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How To Give a Concussion Test: The King-Devick

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Ever wondered how to give a concussion test after you or a friend is victim to a vicious head injury? It’s simple with the King-Devick test.

Assessing concussions has always been a tough gamble. Even with billions of dollars and the best neuro specialists in the world, football, hockey and other major contact sports organizations have all struggled with the continuing speed of the game and the ensuing head trauma that can result. We recently covered how Nova Scotia has made helmets mandatory on ski mountains to reduce the rate of concussions for snowboarders and skiers. The fact is, no matter what sport you’re playing or where you are, accidents can happen. So how are we as Adrenalists supposed to quantify when, or even if, we should turn in for the day once we’ve sustained impact to the head?

There is actually a simple concussion test that can be administered in order to determine the level of  injury. The King-Devick Test outlines the parameters for a baseline reading of brain function, so after impact, an athlete can be evaluated on whether or not he should be allowed to return to action. Studies have been done with MMA fighters, boxers and other athletes at risk for concussions that show the King-Devick concussion test is the best tool for amateurs to use in the case of a hit to the head.

The Test: How-To 

Using a mobile device, computer, or notecards, a series of numbers are presented to the athlete pre-impact. The athlete should read the numbers aloud as fast as he can to ascertain a baseline time for brain function. After impact, the athlete is administered another set of numbers. If he is unable to match his original time within 5 seconds, then he shouldn’t be allowed back into whatever endeavor led to his injury and he should make sure to seek professional medical evaluation immediately. Some references have said any deviation from the baseline time, even just a couple seconds, warrants a timeout and a trip to see a professional, so it is best to assess the particular situation. At the very least, the athlete should sit out if they’re a couple seconds slower than their baseline.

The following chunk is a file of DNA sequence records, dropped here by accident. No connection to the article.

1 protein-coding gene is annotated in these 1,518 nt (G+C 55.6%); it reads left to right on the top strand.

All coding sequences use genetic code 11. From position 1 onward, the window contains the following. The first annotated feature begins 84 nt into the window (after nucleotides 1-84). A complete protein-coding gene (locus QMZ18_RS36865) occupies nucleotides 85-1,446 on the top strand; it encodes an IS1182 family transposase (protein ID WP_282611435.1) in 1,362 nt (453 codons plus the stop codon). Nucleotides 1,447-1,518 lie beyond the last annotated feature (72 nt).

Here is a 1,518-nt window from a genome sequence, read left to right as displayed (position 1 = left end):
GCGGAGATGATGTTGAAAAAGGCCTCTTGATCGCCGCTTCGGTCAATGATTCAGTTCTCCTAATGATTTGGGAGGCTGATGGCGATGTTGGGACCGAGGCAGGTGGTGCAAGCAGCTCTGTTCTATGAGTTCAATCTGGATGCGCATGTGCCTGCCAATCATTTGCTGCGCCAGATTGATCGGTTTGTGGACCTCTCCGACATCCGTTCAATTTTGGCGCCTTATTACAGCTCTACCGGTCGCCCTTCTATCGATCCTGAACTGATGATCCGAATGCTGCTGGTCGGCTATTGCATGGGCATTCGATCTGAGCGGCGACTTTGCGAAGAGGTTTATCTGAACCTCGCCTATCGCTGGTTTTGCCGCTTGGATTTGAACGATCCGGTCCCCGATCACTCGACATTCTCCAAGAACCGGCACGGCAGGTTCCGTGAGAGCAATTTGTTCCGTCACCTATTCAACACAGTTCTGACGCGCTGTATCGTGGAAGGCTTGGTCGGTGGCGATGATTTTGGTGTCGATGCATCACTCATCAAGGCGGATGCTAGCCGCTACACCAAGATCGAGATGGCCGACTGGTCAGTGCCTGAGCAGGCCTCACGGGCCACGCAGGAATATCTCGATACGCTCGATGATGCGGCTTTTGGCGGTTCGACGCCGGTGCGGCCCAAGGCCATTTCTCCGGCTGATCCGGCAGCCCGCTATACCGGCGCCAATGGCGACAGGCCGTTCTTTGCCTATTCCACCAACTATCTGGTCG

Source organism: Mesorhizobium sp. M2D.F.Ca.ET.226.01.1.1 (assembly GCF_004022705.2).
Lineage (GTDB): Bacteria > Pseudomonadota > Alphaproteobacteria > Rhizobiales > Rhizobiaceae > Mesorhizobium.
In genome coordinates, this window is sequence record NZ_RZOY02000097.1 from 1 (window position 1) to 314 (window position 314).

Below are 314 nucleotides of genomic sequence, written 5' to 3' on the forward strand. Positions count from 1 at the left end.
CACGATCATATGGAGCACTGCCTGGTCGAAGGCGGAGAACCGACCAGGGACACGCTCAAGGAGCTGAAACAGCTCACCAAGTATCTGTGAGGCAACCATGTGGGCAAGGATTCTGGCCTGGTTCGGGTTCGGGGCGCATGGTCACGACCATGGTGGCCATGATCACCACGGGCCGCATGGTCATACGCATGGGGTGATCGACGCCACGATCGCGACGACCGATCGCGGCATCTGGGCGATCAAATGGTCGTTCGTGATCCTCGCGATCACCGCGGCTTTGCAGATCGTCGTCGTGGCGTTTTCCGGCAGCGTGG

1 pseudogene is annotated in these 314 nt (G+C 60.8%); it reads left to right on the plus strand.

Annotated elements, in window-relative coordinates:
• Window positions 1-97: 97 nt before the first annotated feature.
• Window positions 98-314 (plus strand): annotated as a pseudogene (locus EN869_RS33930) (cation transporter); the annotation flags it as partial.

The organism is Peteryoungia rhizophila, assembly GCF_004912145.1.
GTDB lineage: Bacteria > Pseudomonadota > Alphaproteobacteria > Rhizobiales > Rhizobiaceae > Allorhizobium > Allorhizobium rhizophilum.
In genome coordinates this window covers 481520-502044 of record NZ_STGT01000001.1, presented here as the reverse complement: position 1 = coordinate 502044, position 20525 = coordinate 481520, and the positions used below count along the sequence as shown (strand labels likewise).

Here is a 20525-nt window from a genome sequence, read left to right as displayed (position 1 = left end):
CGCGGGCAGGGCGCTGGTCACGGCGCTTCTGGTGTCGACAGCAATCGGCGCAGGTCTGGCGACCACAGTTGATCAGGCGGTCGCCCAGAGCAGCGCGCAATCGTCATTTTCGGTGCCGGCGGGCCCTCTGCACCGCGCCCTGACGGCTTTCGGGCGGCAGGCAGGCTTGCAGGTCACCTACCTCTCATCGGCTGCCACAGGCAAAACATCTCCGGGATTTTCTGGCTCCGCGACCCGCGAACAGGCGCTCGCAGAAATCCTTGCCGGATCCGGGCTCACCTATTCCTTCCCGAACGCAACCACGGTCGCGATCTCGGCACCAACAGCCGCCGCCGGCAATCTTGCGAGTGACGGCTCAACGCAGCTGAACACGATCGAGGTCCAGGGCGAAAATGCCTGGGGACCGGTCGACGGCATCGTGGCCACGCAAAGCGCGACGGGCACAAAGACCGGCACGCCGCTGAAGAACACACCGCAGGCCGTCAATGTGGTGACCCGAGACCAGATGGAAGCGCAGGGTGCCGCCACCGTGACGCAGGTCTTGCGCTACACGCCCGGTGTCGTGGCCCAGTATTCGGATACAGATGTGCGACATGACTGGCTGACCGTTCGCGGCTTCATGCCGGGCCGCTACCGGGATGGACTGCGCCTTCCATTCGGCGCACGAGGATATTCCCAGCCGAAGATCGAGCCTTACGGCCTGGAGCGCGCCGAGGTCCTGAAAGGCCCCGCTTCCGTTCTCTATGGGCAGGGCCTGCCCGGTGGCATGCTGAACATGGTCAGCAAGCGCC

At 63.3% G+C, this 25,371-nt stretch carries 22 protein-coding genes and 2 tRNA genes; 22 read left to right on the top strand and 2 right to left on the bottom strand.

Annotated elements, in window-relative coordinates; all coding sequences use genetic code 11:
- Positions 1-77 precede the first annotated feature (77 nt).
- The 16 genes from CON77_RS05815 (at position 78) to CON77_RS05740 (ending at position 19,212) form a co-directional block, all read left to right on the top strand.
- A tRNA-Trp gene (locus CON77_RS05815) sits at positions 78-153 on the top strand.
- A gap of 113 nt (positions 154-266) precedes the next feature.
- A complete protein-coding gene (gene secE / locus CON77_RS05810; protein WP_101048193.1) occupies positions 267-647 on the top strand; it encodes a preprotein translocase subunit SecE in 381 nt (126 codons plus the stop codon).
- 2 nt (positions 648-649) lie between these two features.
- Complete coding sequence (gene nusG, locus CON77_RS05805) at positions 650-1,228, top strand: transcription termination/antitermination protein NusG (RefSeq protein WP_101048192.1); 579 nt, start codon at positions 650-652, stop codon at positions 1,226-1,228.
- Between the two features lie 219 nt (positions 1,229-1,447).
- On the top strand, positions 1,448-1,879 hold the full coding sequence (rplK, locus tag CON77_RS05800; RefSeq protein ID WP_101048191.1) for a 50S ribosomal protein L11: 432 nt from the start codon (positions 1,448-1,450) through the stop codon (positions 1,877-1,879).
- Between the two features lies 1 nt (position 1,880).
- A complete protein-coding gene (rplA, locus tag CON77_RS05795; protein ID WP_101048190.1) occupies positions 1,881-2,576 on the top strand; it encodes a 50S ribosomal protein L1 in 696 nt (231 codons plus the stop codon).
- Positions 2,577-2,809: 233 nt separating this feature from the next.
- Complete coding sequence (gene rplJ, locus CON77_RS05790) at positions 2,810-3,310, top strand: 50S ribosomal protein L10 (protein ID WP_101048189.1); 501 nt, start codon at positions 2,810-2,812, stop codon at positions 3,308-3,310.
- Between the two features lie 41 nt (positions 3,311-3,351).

The King-Devick test is a simple way to evaluate whether more experienced help with a head injury is needed. So the next time you’re going snowboarding, skiing, or just playing touch football with some friends in the park, administer a baseline King-Devick test. You could be saving a friend from serious brain impairment in the process.

Cover Photo Credit: Geoff Ruddock – flickr.com

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